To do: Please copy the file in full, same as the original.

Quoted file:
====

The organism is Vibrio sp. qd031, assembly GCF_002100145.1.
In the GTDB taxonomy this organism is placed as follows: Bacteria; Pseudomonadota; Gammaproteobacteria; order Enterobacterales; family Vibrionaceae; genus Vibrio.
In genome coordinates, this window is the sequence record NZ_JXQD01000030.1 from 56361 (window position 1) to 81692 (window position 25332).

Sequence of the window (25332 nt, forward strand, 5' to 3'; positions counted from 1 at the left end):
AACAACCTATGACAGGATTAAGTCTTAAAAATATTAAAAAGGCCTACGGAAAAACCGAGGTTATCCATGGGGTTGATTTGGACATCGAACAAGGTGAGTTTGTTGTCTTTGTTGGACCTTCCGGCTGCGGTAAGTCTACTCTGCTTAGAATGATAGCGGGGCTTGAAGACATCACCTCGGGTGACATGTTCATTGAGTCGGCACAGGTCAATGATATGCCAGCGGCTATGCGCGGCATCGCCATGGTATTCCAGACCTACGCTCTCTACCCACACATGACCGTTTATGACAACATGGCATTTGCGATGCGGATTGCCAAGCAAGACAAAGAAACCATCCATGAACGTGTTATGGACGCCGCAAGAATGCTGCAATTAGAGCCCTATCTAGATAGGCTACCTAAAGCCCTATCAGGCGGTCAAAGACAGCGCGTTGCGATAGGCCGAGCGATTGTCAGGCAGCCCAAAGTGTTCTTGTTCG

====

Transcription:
The organism is Vibrio sp. qd031, assembly GCF_002100145.1.
In the GTDB taxonomy this organism is placed as follows: Bacteria; Pseudomonadota; Gammaproteobacteria; order Enterobacterales; family Vibrionaceae; genus Vibrio.
In genome coordinates, this window is the sequence record NZ_JXQD01000030.1 from 56361 (window position 1) to 81692 (window position 25332).

Sequence of the window (25332 nt, forward strand, 5' to 3'; positions counted from 1 at the left end):
AACAACCTATGACAGGATTAAGTCTTAAAAATATTAAAAAGGCCTACGGAAAAACCGAGGTTATCCATGGGGTTGATTTGGACATCGAACAAGGTGAGTTTGTTGTCTTTGTTGGACCTTCCGGCTGCGGTAAGTCTACTCTGCTTAGAATGATAGCGGGGCTTGAAGACATCACCTCGGGTGACATGTTCATTGAGTCGGCACAGGTCAATGATATGCCAGCGGCTATGCGCGGCATCGCCATGGTATTCCAGACCTACGCTCTCTACCCACACATGACCGTTTATGACAACATGGCATTTGCGATGCGGATTGCCAAGCAAGACAAAGAAACCATCCATGAACGTGTTATGGACGCCGCAAGAATGCTGCAATTAGAGCCCTATCTAGATAGGCTACCTAAAGCCCTATCAGGCGGTCAAAGACAGCGCGTTGCGATAGGCCGAGCGATTGTCAGGCAGCCCAAAGTGTTCTTGTTCG